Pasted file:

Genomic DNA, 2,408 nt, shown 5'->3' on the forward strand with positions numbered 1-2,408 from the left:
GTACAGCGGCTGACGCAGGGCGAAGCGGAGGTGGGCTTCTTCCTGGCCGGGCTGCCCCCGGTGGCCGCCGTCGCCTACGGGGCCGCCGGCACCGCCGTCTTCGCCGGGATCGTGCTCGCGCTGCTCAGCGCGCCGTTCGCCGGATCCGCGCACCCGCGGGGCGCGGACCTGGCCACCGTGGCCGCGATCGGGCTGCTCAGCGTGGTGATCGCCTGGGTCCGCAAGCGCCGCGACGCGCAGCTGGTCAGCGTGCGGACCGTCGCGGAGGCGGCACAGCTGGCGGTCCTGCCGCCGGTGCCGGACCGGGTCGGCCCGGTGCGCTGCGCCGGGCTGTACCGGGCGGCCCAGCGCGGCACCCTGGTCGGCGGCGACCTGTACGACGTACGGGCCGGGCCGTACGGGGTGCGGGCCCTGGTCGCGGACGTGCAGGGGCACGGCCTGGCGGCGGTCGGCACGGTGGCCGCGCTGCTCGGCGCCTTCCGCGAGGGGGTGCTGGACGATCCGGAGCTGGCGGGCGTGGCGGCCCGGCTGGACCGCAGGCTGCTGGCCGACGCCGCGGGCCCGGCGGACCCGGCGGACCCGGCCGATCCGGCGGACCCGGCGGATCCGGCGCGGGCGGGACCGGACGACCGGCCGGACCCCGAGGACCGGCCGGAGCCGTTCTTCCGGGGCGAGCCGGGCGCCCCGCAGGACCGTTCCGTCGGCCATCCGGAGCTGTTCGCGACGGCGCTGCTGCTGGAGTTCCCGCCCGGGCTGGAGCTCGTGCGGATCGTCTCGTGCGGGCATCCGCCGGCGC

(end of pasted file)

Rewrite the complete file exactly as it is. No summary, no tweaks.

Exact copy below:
Genomic DNA, 2,408 nt, shown 5'->3' on the forward strand with positions numbered 1-2,408 from the left:
GTACAGCGGCTGACGCAGGGCGAAGCGGAGGTGGGCTTCTTCCTGGCCGGGCTGCCCCCGGTGGCCGCCGTCGCCTACGGGGCCGCCGGCACCGCCGTCTTCGCCGGGATCGTGCTCGCGCTGCTCAGCGCGCCGTTCGCCGGATCCGCGCACCCGCGGGGCGCGGACCTGGCCACCGTGGCCGCGATCGGGCTGCTCAGCGTGGTGATCGCCTGGGTCCGCAAGCGCCGCGACGCGCAGCTGGTCAGCGTGCGGACCGTCGCGGAGGCGGCACAGCTGGCGGTCCTGCCGCCGGTGCCGGACCGGGTCGGCCCGGTGCGCTGCGCCGGGCTGTACCGGGCGGCCCAGCGCGGCACCCTGGTCGGCGGCGACCTGTACGACGTACGGGCCGGGCCGTACGGGGTGCGGGCCCTGGTCGCGGACGTGCAGGGGCACGGCCTGGCGGCGGTCGGCACGGTGGCCGCGCTGCTCGGCGCCTTCCGCGAGGGGGTGCTGGACGATCCGGAGCTGGCGGGCGTGGCGGCCCGGCTGGACCGCAGGCTGCTGGCCGACGCCGCGGGCCCGGCGGACCCGGCGGACCCGGCCGATCCGGCGGACCCGGCGGATCCGGCGCGGGCGGGACCGGACGACCGGCCGGACCCCGAGGACCGGCCGGAGCCGTTCTTCCGGGGCGAGCCGGGCGCCCCGCAGGACCGTTCCGTCGGCCATCCGGAGCTGTTCGCGACGGCGCTGCTGCTGGAGTTCCCGCCCGGGCTGGAGCTCGTGCGGATCGTCTCGTGCGGGCATCCGCCGGCGC